Energy Price Guarantee – When does it end and what does it mean for me?

3 min Read Published: 19 Oct 2022

Energy Price Guarantee - When does it end and what does it mean for me?With news that the energy price guarantee is to end in April 2023, rather than run for 2 years as initially promised, many are wondering where this leaves them and whether they should once again consider fixing their energy tariff. In this article, we explain the latest decision by the government, what is likely to happen to energy bills in the coming months and what people can do now to prepare for the potential for energy bills rising again next year.

Energy price guarantee to end in April 2023

Originally introduced on the 1st October 2022, the Energy Price Guarantee was brought in to ensure that the average energy bill for UK households would be capped at £2,500 per year for 2 years. Just a few weeks later, however, in an effort to stabilise public finances and calm financial markets, Chancellor Jeremy Hunt decided to scale back what he described as the 'Biggest single expense in the Growth Plan', ensuring it only remains in place for 6 months, rather than the 2 years initially promised.

What follows now is a Treasury-led review into how the government will provide support for energy bills beyond April next year. The task of the review is to seek a far cheaper solution, one that is likely to only provide support for those that are most in need.

Will the government extend the energy price guarantee beyond April 2023?

The truth is that we just don't know what will happen beyond April 2023. While there may be further government support in 2023 it is unclear in what form this will be offered and who will qualify. In any event, it is likely that additional support should, at the very least, be offered to those that are most in need.

How high will energy bills go in 2023?

Ignoring the energy price guarantee for a second, the current energy price cap set by the regulator Ofgem is £3,549 per year for dual fuel, based on an average UK household. The price cap sets out in law the maximum amount that energy suppliers can charge per unit of gas and electricity and so while the headline number is £3,549 per year, it is important to understand that households may spend more or less on their energy, depending on their actual usage. The energy price guarantee is a government scheme that ensures that UK households pay a lower amount for their energy, equivalent to £2,500 per year for the average UK household. It was due to run from the 1st October 2022 for 2 years but has subsequently been scaled back to just 6 months, meaning it is due to end by April 2023.

There has been no further clarification as to whether further support will be offered with energy analysts Cornwall Insight predicting that energy bills for those that do not receive support could reach as high as £4,347 by spring 2023. This is then predicted to drop down to around £3,722 towards the end of 2023. With the Energy Price Guarantee currently in place, UK households have yet to be exposed to the high prices currently set by Ofgem and with average bills expected to reach £4,347 by spring next year, that represents a shocking 74% rise in energy costs. Perhaps the only silver lining is that the predicted rises come at a time when UK households are likely to be less reliant on their heating.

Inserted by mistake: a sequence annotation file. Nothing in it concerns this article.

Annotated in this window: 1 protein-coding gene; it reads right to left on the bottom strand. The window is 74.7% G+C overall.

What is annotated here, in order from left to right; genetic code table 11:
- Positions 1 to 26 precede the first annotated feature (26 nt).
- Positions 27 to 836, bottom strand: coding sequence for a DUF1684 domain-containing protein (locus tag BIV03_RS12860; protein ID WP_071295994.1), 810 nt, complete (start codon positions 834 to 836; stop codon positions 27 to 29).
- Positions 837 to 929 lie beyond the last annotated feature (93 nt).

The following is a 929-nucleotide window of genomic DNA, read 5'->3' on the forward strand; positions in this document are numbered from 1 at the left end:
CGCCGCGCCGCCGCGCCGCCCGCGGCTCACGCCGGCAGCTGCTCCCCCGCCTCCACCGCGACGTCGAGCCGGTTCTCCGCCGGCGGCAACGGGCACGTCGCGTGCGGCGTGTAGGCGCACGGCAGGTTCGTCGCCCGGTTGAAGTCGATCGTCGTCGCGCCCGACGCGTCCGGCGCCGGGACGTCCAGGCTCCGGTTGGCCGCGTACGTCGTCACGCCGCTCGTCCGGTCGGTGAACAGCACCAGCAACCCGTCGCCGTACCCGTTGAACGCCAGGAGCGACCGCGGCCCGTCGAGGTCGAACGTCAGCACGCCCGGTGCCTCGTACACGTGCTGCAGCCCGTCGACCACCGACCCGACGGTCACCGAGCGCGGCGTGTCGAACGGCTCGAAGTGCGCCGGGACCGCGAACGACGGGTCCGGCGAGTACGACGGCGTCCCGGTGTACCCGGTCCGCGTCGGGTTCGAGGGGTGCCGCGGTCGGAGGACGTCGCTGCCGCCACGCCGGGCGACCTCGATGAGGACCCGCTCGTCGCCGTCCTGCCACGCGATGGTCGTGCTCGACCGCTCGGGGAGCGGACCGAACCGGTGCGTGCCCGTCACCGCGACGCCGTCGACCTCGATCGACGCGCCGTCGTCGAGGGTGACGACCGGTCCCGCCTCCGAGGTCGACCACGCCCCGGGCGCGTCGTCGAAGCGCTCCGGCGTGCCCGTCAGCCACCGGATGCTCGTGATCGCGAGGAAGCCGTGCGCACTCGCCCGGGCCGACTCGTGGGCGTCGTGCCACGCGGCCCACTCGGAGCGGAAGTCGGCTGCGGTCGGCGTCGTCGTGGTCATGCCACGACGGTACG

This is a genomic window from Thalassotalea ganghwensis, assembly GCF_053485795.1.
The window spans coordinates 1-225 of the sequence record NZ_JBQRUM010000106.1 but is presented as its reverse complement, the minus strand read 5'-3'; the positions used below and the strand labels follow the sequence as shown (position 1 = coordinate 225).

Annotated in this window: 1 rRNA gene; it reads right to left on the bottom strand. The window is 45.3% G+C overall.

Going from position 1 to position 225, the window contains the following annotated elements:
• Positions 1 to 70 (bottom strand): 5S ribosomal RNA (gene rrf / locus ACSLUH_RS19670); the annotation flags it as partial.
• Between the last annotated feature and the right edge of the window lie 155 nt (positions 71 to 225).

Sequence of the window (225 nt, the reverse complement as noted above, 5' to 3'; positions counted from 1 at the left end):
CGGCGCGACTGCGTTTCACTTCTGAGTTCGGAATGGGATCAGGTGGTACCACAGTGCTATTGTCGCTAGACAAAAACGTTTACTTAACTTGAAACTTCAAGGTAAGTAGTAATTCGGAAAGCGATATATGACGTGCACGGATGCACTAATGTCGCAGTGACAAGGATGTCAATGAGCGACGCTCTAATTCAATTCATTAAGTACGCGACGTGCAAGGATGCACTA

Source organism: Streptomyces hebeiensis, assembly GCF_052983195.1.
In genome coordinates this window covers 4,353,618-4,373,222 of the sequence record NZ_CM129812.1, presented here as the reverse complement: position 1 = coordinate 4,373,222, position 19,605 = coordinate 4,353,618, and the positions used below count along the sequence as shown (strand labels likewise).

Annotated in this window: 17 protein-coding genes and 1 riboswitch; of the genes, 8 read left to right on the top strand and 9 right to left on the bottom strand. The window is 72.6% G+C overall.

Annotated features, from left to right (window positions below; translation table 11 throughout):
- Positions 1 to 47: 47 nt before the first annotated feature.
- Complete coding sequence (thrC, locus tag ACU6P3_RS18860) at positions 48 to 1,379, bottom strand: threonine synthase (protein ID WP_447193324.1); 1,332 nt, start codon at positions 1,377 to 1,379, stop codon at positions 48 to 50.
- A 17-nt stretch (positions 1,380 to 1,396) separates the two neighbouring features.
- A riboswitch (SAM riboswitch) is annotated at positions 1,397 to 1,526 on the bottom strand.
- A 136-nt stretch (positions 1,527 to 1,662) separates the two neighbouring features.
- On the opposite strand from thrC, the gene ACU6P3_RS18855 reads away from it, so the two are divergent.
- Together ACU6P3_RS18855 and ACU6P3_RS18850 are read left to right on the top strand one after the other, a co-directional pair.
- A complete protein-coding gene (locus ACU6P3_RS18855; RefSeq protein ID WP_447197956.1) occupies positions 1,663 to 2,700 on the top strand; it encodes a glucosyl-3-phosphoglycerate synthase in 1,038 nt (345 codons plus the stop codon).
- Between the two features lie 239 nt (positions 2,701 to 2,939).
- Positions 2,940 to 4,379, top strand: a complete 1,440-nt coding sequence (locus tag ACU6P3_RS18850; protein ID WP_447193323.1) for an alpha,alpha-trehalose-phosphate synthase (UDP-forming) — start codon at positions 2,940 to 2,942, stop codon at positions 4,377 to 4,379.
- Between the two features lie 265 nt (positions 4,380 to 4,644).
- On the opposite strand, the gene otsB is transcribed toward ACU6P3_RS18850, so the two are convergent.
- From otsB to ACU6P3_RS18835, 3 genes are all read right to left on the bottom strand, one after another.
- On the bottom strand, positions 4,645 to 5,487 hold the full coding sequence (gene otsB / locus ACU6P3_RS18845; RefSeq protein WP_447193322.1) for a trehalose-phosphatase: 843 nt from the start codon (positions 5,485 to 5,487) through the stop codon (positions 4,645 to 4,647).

Is now the right time to fix my energy tariff?

This is tricky to answer because we do not yet know what help, if any, will be offered when the energy price guarantee comes to an end. When Ofgem announced the latest rise in the energy price cap many people rushed out and fixed their energy tariffs only to regret their decision upon hearing about the intervention from the government in the form of the energy price guarantee. While most consumers were able to reach a suitable resolution with their suppliers, it highlighted that there are a number of factors at play when making a decision on whether or not to fix.

To confirm, there are currently no fixed tariffs that offer a cheaper rate than is guaranteed under the energy price guarantee, so sticking with your current tariff is likely to be the best course of action for now. In the coming months, it is likely that we will see more fixed rate tariffs enter the market but they will be considerably more than the current energy price guarantee. You'll need to weigh up the pros and cons of locking yourself into a more expensive fixed rate tariff in the hope that it saves you money in the long run.

What if I can't afford to pay my energy bill?

If you find yourself struggling to pay your energy bills there are a number of things you can do, summarised below:

  • Contact your energy supplier - Notifying your energy supplier that you are struggling will help as they are obliged to help you come to a solution. They should be able to discuss an affordable way for you to repay them.
  • Pay your bills via your benefits - If you receive certain benefits, such as Universal Credit and Income Support, you may be able to come to an agreement with your supplier for your debts to be repaid directly from your benefits.
  • Check for grants and schemes - Contact your energy supplier and ask if you are eligible for any of their grants or schemes on offer.
  • Get free debt help and advice - If you are struggling to pay your bills and feeling overwhelmed there are charities where you can seek free help and advice. Find out where to get free debt advice.

Check out our full article 'What to do if your struggling to pay your energy bills' for more information.